Re: Bill Buckingham testifies in Dover...

From: Ted Davis <>
Date: Tue Nov 01 2005 - 14:23:50 EST

David responded to one of my points as follows; my response to him is added


>>> "Dr. David Campbell" <> 11/01/05 1:52 PM >>>
>>Many scientists sneer at Behe's reference to "gaps," but Ruse
>>himself--the most influential witness at the Arkansas trial--makes
>>reference to them here. Of course he goes right on to say that
>>there is thus plenty of "unfinished business to keep researchers
>>working away," and that's appropriate. But it is also appropriate
>>to point out "large gaps" in our knowledge of mechanisms, precisely
>>what Mike Behe said in court.

It is, however, inappropriate to claim that those gaps are evidence of
failure of evolutionary explanations when researchers are in fact
working away and filling those gaps. Also remember that many of the
gaps are only just being discovered themselves with the vast increase
in molecular data over the past several years. It takes time to
analyze things and come up with explanations, especially as
evolutionary biology is not exactly a major focus of funding and
effort in comparison with, e.g., drug discovery.


Ted responds as follows.

I agree, David, that the scientist should always try to advance the
paradigm along the lines you point out. I suspect Mike Behe would not
object to this either. The historian that I am, however, thinks it is fair
for a scientist to say to his/her colleagues, "We've had a theory now for a
long time and we still have 'large gaps' in this area of the theory. Isn't
it legitimate for me now to propose that we've taken NS too far, farther
than its exlanatory efficacy actually warrants? Shouldn't I be free to
propose in scientific journals that the discarded idea of 'design' might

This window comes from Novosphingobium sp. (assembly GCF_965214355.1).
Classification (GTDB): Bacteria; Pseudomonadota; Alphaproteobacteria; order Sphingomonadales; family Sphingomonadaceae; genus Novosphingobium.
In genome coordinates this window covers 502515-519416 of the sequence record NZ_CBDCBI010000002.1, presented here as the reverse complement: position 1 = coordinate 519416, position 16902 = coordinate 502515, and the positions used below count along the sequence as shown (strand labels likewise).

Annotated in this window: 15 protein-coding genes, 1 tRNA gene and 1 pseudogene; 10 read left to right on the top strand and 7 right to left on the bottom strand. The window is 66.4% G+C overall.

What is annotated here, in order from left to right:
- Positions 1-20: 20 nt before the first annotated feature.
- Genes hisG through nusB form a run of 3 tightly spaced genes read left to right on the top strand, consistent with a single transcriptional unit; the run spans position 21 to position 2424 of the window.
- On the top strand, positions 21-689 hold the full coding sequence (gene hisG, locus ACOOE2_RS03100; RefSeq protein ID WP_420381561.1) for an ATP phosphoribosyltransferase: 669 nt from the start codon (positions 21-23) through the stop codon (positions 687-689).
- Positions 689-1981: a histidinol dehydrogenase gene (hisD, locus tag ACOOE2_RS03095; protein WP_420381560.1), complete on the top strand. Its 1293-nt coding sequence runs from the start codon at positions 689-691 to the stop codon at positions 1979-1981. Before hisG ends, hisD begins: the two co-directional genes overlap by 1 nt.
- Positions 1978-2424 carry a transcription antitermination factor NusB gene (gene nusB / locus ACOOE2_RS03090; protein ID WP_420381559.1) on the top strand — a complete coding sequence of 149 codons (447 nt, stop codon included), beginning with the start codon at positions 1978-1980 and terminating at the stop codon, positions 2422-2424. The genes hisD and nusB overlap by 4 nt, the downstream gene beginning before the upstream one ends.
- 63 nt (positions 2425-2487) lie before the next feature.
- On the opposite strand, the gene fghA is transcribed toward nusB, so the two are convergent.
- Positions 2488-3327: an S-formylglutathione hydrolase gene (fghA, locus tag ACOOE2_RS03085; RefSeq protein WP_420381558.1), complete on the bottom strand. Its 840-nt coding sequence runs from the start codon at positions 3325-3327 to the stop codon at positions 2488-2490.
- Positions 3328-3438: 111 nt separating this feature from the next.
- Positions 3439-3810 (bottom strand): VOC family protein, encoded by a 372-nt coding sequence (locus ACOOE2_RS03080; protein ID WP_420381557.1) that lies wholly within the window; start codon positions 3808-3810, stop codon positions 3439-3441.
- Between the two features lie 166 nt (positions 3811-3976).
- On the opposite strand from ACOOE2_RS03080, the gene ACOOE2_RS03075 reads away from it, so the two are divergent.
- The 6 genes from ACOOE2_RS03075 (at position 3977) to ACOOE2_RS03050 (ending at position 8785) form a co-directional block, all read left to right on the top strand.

have been discarded too hastily? Might it not perhaps be possible to spell
out criteria that justify an inference to design?" Now the historian in me
also knows that this isn't likely to persuade many scientists, for many
reasons--including the reason that for a signficant percentage of modern
scientists the idea of an unevolved mind is *utterly and completely
unacceptable*, not only as a scientific hypothesis but also as a
metaphysical/philosophical/religious idea. Completely unacceptable. This a
priori does foreclose further conversation, does it not?

Theologically, however, I get very nervous about floating cultural
transformation on half a glass of water, as I said in one of my commentaries
on the trial.

Philosophically, I think the ultimate goal of science ought to be truth,
not simply understanding of mechanisms. What is actually true about nature
and how it has come to be? The problem of course is that this is a much
bigger question than science alone is equipped to answer. But to bring up
one of Galileo's points, if it's true it can't be heretical. If some parts
of nature *really are* designed, as Behe and some others believe they can
demonstrate, then it can't be heretical for them to say so. See above for
one of the reasons it is heretical.

If we could somehow divorce the cultural agenda from the ideas
themselves--which might be like asking whether we can take the leopard
without its spots--then perhaps, just perhaps, the ideas would not subject
their advocates to excommunication. I won't hold my breath waiting for

Received on Tue Nov 1 14:25:38 2005

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